In brain anatomy, the lunate sulcus or simian sulcus also known as the sulcus lunatus is a fissure in the occipital lobe found in humans and more often larger when present in apes and monkeys. The lunate sulcus marks the transition between V1 and V2. 
Lateral surface of left cerebral hemisphere, viewed from the side.
|Anatomical terms of neuroanatomy|
The lunate sulcus lies further back in human brains but has a more frontal location in chimpanzees. The evolutionary expansion of the frontal areas of the lunate sulcus would have caused a shift in the particular location of the fissure. It has been hypothesized that evolutionary pressures resulted in the human brain undergoing internal reorganization to develop the capability of human language. Furthermore, this reorganization must have been implemented during early maturity and is likely responsible for eidetic imagery in some adolescents.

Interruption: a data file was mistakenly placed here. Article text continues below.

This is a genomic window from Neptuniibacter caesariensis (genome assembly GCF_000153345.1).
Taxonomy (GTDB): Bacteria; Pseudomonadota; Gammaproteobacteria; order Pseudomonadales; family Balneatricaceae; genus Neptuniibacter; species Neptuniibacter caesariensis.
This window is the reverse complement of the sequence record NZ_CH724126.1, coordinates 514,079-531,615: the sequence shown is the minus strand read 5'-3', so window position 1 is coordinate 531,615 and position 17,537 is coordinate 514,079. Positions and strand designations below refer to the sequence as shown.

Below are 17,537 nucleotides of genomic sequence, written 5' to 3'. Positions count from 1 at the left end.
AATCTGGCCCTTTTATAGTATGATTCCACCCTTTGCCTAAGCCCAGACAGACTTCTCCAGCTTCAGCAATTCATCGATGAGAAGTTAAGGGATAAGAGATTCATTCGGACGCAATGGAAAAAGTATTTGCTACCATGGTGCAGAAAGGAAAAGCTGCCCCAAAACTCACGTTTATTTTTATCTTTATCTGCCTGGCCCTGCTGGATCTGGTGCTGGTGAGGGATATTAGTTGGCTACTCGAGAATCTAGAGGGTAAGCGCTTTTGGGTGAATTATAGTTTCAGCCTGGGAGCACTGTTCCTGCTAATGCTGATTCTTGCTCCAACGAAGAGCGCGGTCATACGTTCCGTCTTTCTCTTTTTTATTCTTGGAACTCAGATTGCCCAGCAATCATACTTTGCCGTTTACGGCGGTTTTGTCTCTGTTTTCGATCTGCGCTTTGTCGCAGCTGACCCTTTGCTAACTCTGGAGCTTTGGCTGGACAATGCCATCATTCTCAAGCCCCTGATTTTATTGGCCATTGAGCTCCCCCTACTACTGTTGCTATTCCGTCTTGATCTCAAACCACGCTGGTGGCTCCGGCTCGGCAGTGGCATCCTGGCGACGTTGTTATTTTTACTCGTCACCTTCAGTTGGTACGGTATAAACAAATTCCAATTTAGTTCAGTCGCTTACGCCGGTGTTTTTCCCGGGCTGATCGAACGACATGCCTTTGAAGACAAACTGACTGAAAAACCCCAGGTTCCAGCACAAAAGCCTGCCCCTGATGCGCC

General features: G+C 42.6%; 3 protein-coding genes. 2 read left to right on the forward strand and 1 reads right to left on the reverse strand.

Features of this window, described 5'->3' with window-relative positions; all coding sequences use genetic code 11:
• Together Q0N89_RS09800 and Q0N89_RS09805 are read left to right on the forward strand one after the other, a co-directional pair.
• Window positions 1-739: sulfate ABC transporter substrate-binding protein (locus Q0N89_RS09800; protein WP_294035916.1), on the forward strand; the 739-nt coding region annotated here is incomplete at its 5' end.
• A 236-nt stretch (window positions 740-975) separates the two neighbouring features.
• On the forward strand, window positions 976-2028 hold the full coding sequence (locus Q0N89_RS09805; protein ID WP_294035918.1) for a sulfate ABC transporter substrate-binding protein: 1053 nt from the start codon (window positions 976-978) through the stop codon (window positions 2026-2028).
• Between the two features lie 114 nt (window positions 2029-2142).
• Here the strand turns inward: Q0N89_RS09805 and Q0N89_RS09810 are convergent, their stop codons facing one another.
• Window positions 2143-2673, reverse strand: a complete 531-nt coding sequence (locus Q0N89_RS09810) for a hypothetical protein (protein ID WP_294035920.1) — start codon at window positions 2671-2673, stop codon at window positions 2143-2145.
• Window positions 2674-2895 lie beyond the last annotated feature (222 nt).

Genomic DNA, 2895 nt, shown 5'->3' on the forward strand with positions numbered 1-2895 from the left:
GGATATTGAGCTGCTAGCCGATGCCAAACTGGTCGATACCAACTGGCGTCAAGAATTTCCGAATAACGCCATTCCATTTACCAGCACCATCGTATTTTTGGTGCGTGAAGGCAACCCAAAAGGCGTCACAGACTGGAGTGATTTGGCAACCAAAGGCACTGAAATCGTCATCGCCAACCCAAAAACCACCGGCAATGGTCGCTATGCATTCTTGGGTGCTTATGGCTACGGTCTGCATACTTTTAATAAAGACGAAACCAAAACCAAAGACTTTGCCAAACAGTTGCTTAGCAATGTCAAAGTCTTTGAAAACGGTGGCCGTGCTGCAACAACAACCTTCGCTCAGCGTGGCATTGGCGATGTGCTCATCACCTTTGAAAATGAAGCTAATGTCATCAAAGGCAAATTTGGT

During early development, the neural connections in prefrontal cortex and posterior parietal lobe rapidly expand to allow capability for human language, while visual memory capacity of human brain would become limited. Biological studies have demonstrated that the lunate sulcus is subject to white matter growth, and dental fossil and tomography studies have shown that the brain organization of Africanus is pongid-like.
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